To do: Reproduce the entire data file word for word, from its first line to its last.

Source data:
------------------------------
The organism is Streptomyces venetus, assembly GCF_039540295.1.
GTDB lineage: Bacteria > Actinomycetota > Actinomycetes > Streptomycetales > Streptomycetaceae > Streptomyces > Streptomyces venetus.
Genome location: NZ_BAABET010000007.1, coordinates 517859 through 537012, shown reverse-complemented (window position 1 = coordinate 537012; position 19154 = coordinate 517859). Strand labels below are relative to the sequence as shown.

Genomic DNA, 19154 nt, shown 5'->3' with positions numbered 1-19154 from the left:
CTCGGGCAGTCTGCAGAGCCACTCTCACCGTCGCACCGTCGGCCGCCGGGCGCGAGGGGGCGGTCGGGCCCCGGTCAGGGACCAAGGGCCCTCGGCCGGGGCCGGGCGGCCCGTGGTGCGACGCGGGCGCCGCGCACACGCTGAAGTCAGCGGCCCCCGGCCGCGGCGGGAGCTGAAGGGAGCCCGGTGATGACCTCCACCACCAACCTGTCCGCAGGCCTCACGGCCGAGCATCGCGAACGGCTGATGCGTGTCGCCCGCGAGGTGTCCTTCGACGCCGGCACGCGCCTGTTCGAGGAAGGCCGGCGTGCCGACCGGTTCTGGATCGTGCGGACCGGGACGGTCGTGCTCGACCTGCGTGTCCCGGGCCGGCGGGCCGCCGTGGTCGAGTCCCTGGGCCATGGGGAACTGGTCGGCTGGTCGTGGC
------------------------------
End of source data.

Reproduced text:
The organism is Streptomyces venetus, assembly GCF_039540295.1.
GTDB lineage: Bacteria > Actinomycetota > Actinomycetes > Streptomycetales > Streptomycetaceae > Streptomyces > Streptomyces venetus.
Genome location: NZ_BAABET010000007.1, coordinates 517859 through 537012, shown reverse-complemented (window position 1 = coordinate 537012; position 19154 = coordinate 517859). Strand labels below are relative to the sequence as shown.

Genomic DNA, 19154 nt, shown 5'->3' with positions numbered 1-19154 from the left:
CTCGGGCAGTCTGCAGAGCCACTCTCACCGTCGCACCGTCGGCCGCCGGGCGCGAGGGGGCGGTCGGGCCCCGGTCAGGGACCAAGGGCCCTCGGCCGGGGCCGGGCGGCCCGTGGTGCGACGCGGGCGCCGCGCACACGCTGAAGTCAGCGGCCCCCGGCCGCGGCGGGAGCTGAAGGGAGCCCGGTGATGACCTCCACCACCAACCTGTCCGCAGGCCTCACGGCCGAGCATCGCGAACGGCTGATGCGTGTCGCCCGCGAGGTGTCCTTCGACGCCGGCACGCGCCTGTTCGAGGAAGGCCGGCGTGCCGACCGGTTCTGGATCGTGCGGACCGGGACGGTCGTGCTCGACCTGCGTGTCCCGGGCCGGCGGGCCGCCGTGGTCGAGTCCCTGGGCCATGGGGAACTGGTCGGCTGGTCGTGGC